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2019 Wimbledon Seed Reports

Get prepared for Wimblledon, which begins Monday, with Jon Wertheim's seed reports, upset specials, predictions and much more.

Hey everyone. Word is there’s a pretty big tennis tournament that begins on Monday.

Here are your 2019 Wimbledon seed reports:


1. Novak Djokovic (SRB): The defending champ returns to the scene where Career 2.0 began last summer. Not much prep work on the lawns, but he seldom struggles with the clay-to-grass costume change. And perhaps the rest did him well. His movement, his positioning, and his defense—as impenetrable as British cuisine—it all makes him so hard to beat. Despite his (slight) French Open backslide, we pick him to defend. 

2. Roger Federer (SUI): The Wimbledon track record doesn’t just speak for itself; it yodels. His first trip to the Paris sandbox since 2015 was a success. The grass tune-ups went quite well. His draw is mostlly benign. He builds his schedule to peak at Wimbledon—and he has a real shot at reaching the summit for a ninth time. 

3. Rafael Nadal (ESP): “What happen-ned in Paris happen-ed in Paris.” Like a stoplight, we now go from red to green. Coming off a dominant, peak form French Open. But since his last Wimbledon title in (gulp) 2010, Nadal’s campaigns have ended with uncommon disappointment, either early exits or heartbreakers, i.e. last year’s potentially historical semifinal loss to Djokovic. His seed drop notwithstanding, Nadal ought to ride in with loads of confidence after Paris. Is he ready to win on grass again? We’ll learn plenty—not least temperamentally—when/if he plays Kyrgios in the second round.

4. Kevin Anderson (RSA): Another seeding beneficiary. Last year’s finalist—and other legacy: winning pplayer in, mercifully, Wimbledon’s last marathon match—returns. You wish he were coming in with more match play. You wish there were a full bill of health in 2019. But between the serve and the experience, he ought to be fine.

5. Dominic Thiem (AUT): Left Paris on a relative high, reaching the final—though it was offset by his winning two games in the last two sets. On the one hand, a first-round Wimbledon defeat in 2018 means that he is playing with house sterling; it also suggests he’ll have to make significant upgrades to live up to his seeding. Not a great surface for his game, as the grass robs him of time. And he’ll get an early test against hard-serving Sam Querrey. But Thiem is becoming the kind of pro’s pro you expect to see in week two, circumstances be damned. And what a mensch.

6. Alexander Zverev (GER): After a dismal spring, the German turned in a respectable French Open but then backslid in tune-ups. Still needs to prove himself in week two of a Major, a burden that—like credit card debt—compounds with each disappointment. But we’re still buying on the dip; especially since his Wimbledon draw is most generous. 

7. Stefanos Tsitsipas (GRE): A Greek bearing gifts. Perhaps the best pick to win the event outside the big three. Announced himself at Wimbledon last year and has not stopped the ascent. His loss in Queens to FAA dulls some of the excitement and curtails some of the momentum. But, big picture, who isn’t optimistic here?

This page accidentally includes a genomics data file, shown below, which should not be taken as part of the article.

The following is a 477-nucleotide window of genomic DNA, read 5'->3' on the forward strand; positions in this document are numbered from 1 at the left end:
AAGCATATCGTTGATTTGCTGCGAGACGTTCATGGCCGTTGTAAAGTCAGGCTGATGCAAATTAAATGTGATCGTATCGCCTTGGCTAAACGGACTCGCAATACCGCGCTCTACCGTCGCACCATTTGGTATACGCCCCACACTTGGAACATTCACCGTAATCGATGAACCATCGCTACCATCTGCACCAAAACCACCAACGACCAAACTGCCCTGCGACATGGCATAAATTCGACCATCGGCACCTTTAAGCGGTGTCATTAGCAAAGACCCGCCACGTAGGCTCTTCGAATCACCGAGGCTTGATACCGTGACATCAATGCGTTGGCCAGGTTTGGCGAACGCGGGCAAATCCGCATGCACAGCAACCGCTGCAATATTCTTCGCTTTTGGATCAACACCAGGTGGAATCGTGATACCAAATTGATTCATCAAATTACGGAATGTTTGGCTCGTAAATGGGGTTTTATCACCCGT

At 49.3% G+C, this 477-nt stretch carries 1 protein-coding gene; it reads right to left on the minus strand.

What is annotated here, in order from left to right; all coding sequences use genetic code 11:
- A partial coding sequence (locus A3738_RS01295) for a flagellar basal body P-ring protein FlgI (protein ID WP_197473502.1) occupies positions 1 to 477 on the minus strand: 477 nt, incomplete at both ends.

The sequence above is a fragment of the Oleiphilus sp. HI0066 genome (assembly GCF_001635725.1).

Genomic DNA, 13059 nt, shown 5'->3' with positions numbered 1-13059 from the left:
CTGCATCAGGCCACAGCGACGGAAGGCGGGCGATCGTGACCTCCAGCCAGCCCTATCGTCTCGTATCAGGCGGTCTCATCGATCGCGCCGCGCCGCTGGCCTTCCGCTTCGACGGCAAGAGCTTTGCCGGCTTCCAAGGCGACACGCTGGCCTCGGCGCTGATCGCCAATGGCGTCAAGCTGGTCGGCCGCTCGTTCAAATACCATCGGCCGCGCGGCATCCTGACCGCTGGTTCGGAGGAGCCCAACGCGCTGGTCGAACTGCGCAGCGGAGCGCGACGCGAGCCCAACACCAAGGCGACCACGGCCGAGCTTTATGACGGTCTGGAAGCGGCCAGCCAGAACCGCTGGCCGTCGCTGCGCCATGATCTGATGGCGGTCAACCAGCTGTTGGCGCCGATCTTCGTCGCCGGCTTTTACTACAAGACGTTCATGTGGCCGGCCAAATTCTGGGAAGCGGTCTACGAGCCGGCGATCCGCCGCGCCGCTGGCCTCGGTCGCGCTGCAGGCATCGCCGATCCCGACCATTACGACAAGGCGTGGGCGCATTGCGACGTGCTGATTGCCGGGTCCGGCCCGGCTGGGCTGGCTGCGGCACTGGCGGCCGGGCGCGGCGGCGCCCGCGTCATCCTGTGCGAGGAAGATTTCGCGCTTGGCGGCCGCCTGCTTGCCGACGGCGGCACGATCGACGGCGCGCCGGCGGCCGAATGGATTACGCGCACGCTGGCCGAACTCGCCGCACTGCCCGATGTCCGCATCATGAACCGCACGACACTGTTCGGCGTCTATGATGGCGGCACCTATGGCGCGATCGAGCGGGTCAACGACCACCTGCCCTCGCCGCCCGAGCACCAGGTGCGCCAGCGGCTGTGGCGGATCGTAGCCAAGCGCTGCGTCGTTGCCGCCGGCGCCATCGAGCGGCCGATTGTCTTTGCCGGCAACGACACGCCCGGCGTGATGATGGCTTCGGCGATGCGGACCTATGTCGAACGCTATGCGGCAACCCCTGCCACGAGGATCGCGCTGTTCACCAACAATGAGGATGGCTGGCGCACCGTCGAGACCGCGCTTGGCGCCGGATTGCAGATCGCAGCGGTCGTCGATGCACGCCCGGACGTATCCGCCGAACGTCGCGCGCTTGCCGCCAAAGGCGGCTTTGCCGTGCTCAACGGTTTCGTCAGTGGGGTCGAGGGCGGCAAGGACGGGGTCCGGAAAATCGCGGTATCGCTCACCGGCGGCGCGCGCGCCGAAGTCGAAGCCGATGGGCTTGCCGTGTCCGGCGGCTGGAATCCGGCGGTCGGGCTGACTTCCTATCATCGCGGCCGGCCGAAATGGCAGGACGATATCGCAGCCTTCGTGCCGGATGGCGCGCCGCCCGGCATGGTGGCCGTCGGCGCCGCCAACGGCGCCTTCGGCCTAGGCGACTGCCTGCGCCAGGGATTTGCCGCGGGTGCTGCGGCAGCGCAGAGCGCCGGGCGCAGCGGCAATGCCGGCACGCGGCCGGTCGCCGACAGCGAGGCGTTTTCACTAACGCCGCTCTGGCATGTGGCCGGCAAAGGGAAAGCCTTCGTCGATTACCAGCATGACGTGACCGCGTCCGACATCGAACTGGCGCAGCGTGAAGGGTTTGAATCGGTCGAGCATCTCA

8. Kei Nishikori (JPN): Cutting and pasting… a steady, admirable player…who just lacks the weaponry—and physical durability—to compete for the biggest trophies.

9. John Isner (USA): Not dissimilar to the prognosis for Anderson, his semifinal opponent in 2018. Isner comes in with little match play and you wonder about the state of his health (left foot) before embarking on a best-of-five campaign. But: have serve, will travel. (Though a dangerous first rounder against Christian Ruud.)  Read this while you’re here.

10.Karen Khachanov (RUS): Started turning what has been a miserable year at Roland Garros. A fourth-round Wimbledon showing in 2018 and a nice draw ought to help him get at least that far in 2019. A better mover—and, by extension, grass courter—than you might expect. And he adapts well to fast courts in general.

11. Daniil Medvedev (RUS): The store-brand Djokovic. His offense-defense game works well on any surface. Reached 2R in 2017 and 3R in 2018. So at least the trend lines are headed in the right direction.  

—Let’s pause here—a space Juan Martin del Potro ought to inhabit—and wish him well. A gold-medal guy who can’t catch a break from the Tennis Fates.

12. Fabio Fognini (ITA): Bravo for Fognini for piercing the top 10 at this advanced age. But he’s never been beyond the third round at Wimbledon and gets Frances Tiafoe off the bat.

13. Marin Cilic (CRO): A former finalist, but he’s in the middle of a forgettable year. Upset alert early, as he faces Adrian Mannarino—a tricky and experienced French lefty with grass skills—in the first round.

14. Borna Coric (CRO): Solid Croatian player still seeking a major breakthrough. Unlikely to come here, as he is 1-4 at Wimbledon for his career. 

15. Milos Raonic (CAN): Is it possible he is the forgotten Canadian right now? Though durability is always an issue, he is a former finalist, a former Federer-taker-outer-at-Wimbledon, and he comes armed with that titanic serve.

16. Gael Monfils (FRA): The usual—a fun player to watch and a fine showman who entertains more than he contends. The real question: has G.E.M.S. Life been revived?

SEEDS 17-32

17. Matteo Berettini (ITA): Remarkable how well the 6’5” Italian has transitioned from clay to grass. Racking up wins after Paris—including the Stuttgart title—helps you forget he has only played Wimbledon once before, losing in round 2.

19. Felix Auger-Aliassime (CAN): When you’re 18 and closing in on the top 20, and have yet to win a main draw singles match at a major, you’re doing something right. Sixth favorite with the oddsmakers, as we write this.

21. David Goffin (BEL): Not his best surface, but a slick and efficient mover, playing well of late, whose grass season includes a win over Zverev.

22. Stan Wawrinka (SUI):The other Swiss Mister is coming off a strong French Open and comes to Wimbledon with new grass consultant, Danny Valverdu. Still, there’s a reason we don’t talk much about his Career Slam chances. Needs too much time to be as effective on grass as he is on the other surfaces.

29. Denis Shapovalov (CAN): The fan base might be getting impatient for the next step in his ascent; but worth bearing in mind: he just turned 20.

32. Dusan Lajovic (SRB): Deserves mention if only he because zings such a gorgeous one-hander.


Nick Kyrgios (AUS): Is it time for our story to take a redemptive turn?

Sam Querrey (USA): A quiet year but a Wimbledon semifinalist in 2017 and a quarterfinalist the year before that.

Pierre-Hugues Herbert (FRA): Will get plenty of attention, given his doubles partner (Andy Murray), but his all—court game is well-tailored to grass.

Grigor Dimitrov (BUL): Man, could he use a strong tournament. Former semifinalist and such a likable guy you sometimes have to strain to be objective here when describing his slide.